Thursday, 16 September 2010

Perfume, pubs, people-watching, all of that.

So in the pub the other night - people-watching, like one does. At the table next to us, a couple. We decided (after they'd gone, we're not animals, for God's sake) that they were either a long-married couple on the verge of meltdown ("You bastard, Adrian, I told you not to gamble away the solar panel subsidy!!!") OR on a first date where they had both been grossly misrepresented, either by mutual friends ("They said you looked like Brad Pitt!" "Well they said you looked like someone off Strictly Come Dancing, but they didn't mention it was Anne Widdecombe!") or themselves ("Fun-loving curvy blond/e... loads of personality... my mum says I'm handsome..." fill in gap).
At some point during the starter I turned to my brother-in-law, who takes us out to dinner regularly to thank us for allowing him to occasionally sleep on the cardboard placemat we like to call a spare bed (for work purposes only - he has a very nice family up North). I said "Are you covered in Vicks?". In my defence, he hadn't been feeling well. He was slightly taken aback, and said no, so I remained mildly confused. Until the angry couple left, after having spent most of the evening (while they weren't glaring at each other) texting other people. And I realised it was her perfume, namely (and I will name names) "Pomegranate Noir" by Jo Malone.
Don't get me wrong, I like it, especially on my friend Nix, but it is boldly heavy on what it claims to be opoponax (??? answers on a postcard), pepper, and patchouli. These are its claims, but I say there's a truckload of eucalyptus in there too. In large and over-optimistic first-date splash-it-all-over amounts, it smells of Vicks Vaporub. Or a koala, startled in the act of shoplifting some Vicks Vaporub and a pomegranate. And why not, if I was Jo Malone I'd use some high-flown word like "opoponax" rather than "Vicks".
At this moment I wondered whether their burgeoning relationship could have been salvaged if he hadn't got all the wrong olfactory signals, and either thought she had flu or was perhaps an aggressive man.



I'm going to blame my increasing deafness on waxy build-up (sorry, if you're eating) and the poor acoustic quality of the average restaurant/pub. I never seem to have problems at home or, mostly, at work. But I have been suffering from what I can only call "Freudian deafness" for years - in my previous career in Frenchish Airways I spent a lot of time on the phone and had to double-check the obvious mispronunciations : "Caen" instead of "Cannes", "Dakar" for "Dhaka", and on one memorable occasion something that could have been Biarritz, Bayreuth or Beirut. The travel agent wasn't sure which one the customer wanted (my tip? Don't book with them EVER), so I ended up saying "Do they want surfing, opera or bomb-craters?". She didn't know that either. It was a 66% chance the customer ended up in the wrong place.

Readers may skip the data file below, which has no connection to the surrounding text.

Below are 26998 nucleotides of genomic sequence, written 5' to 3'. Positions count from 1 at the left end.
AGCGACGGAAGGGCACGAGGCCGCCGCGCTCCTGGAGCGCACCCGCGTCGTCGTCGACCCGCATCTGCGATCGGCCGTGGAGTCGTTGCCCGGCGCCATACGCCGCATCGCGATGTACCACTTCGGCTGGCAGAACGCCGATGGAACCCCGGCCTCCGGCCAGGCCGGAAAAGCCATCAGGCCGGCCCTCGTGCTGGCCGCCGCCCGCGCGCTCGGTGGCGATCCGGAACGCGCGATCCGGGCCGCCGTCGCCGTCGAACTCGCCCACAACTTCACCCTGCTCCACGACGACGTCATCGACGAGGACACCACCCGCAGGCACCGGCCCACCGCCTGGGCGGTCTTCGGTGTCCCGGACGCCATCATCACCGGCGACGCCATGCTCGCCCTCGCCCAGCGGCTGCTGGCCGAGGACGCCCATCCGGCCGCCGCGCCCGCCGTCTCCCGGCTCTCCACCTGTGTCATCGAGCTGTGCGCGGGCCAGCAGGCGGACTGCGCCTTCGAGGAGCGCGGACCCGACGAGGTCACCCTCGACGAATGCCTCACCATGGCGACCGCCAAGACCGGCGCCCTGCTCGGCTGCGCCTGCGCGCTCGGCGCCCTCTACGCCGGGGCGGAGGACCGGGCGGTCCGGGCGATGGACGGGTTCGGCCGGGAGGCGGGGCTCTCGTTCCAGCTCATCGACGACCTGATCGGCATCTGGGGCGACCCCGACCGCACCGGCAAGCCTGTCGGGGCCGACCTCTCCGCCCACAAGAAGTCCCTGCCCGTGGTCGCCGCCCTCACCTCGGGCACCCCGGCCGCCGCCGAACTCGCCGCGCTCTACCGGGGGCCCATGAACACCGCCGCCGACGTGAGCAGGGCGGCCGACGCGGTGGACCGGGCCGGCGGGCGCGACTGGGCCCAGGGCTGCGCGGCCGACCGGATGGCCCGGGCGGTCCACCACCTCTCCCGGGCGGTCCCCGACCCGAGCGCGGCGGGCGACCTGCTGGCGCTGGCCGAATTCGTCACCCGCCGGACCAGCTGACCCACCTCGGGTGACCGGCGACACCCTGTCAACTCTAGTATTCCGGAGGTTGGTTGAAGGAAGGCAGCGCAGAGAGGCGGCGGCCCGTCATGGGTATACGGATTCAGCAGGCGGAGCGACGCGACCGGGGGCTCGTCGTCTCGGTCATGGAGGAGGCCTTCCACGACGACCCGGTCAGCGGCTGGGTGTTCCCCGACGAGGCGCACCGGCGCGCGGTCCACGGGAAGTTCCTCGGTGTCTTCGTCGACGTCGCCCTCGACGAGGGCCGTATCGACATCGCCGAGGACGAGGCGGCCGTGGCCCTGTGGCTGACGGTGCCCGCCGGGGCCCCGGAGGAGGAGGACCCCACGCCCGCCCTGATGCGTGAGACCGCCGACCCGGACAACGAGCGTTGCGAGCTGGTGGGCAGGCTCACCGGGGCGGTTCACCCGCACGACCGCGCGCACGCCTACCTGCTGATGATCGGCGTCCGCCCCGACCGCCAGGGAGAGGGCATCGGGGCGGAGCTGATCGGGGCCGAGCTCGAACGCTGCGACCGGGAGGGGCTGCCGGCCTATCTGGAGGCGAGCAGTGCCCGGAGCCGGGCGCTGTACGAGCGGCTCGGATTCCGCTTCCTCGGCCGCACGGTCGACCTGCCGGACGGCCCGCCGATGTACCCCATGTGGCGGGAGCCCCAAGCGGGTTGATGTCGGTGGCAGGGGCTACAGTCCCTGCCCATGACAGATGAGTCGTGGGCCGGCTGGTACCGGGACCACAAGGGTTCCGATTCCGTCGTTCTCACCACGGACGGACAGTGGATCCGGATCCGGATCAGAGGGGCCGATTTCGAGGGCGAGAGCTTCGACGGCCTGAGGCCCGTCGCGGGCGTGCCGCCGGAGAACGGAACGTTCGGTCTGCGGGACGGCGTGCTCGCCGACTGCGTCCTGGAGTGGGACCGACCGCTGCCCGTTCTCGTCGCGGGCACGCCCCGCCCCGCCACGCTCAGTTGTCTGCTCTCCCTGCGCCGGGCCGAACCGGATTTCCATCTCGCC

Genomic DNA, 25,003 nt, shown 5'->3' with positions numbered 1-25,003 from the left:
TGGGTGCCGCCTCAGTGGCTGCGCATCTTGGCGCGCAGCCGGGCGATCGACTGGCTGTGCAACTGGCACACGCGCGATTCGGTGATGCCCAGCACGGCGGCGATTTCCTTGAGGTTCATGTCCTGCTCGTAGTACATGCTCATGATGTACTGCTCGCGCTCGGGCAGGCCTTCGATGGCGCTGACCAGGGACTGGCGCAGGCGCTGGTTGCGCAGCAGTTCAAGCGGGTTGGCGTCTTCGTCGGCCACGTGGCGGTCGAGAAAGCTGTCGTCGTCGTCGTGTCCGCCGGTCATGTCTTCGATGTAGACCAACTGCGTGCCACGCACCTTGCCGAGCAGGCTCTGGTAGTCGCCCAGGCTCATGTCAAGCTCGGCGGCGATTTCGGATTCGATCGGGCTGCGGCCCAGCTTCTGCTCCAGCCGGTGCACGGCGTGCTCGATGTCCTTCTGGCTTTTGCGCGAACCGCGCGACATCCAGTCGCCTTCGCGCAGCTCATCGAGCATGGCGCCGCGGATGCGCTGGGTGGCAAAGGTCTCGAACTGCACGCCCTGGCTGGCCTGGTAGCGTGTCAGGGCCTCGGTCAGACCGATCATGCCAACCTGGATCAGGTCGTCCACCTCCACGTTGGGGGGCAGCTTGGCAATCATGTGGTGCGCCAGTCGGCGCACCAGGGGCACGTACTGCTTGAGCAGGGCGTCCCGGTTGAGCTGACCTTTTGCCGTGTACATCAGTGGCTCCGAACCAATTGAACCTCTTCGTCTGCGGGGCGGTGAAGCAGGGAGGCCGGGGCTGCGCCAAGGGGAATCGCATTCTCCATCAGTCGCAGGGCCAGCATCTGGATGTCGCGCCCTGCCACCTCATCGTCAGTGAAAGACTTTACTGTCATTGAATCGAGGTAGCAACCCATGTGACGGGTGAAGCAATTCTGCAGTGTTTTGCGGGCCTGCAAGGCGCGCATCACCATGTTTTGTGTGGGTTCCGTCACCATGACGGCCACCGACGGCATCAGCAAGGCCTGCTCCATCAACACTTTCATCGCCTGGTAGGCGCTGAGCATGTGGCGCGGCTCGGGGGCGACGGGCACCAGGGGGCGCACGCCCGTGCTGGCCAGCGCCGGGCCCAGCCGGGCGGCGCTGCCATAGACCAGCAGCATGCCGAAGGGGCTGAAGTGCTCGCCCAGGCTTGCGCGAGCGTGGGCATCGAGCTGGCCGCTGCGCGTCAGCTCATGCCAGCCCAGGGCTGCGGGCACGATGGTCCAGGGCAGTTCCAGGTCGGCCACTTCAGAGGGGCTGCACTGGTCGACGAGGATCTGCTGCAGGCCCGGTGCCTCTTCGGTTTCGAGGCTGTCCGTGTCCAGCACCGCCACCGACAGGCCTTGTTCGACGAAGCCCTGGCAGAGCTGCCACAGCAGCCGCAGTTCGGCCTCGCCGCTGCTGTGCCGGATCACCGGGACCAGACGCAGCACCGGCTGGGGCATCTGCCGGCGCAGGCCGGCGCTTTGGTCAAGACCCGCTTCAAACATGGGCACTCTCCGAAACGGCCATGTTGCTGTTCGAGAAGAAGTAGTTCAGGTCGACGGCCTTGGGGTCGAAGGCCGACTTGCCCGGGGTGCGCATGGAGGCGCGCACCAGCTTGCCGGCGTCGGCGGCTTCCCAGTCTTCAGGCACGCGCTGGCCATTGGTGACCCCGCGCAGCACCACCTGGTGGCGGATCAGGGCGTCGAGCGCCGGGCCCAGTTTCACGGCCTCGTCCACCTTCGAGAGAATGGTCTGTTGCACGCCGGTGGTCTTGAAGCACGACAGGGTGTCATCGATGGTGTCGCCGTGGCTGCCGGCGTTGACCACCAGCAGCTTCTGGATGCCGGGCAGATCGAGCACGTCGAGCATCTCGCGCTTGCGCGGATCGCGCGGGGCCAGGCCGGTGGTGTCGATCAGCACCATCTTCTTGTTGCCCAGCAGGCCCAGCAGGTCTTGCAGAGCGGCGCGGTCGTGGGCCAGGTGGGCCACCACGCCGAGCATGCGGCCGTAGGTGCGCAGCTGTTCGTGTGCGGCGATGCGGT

I also frequently mis-heard the word "y-fronts" for the far more commonly used "reference" ("If I could just take down your y-fronts for this booking?"). Oh, the hilarity.
The end result of constantly saying "Sorry, could you repeat that?" is, inevitably, that your ears get lazy and you say it to everything. But it helps if at least the context is an indication of where the conversation should have been going - after all, y-fronts rarely get mentioned in the context of booking an airline ticket. Mr F and I went out for dinner on Saturday, to a fantastically nice (if slightly pricey) old-school proper Italian restaurant (osso bucco, Chianti, rabbit ragu, that kind of shenanigans) and while it was lovely, the acoustics were slightly trying. And at one point, while he was attempting to discuss burning news issues of the day (Koran-burning, in fact), I said "Sorry?" once too often. "THE PASTOR, THE PASTOR!!!" he yelled. Three waiters looked up in panic. Try saying it aloud. It wasn't just me.

Monday, 13 September 2010

Sorry again

The "posting regularly" issue seems to be a tricky one for me. I promise I'll start again now the days are chillier and there's less to do in the sun at lunchtime. In the meantime, here is a picture of my lovely new socks, which I was forced to buy as shoes now seem to be obligatory. I miss my FitFlops.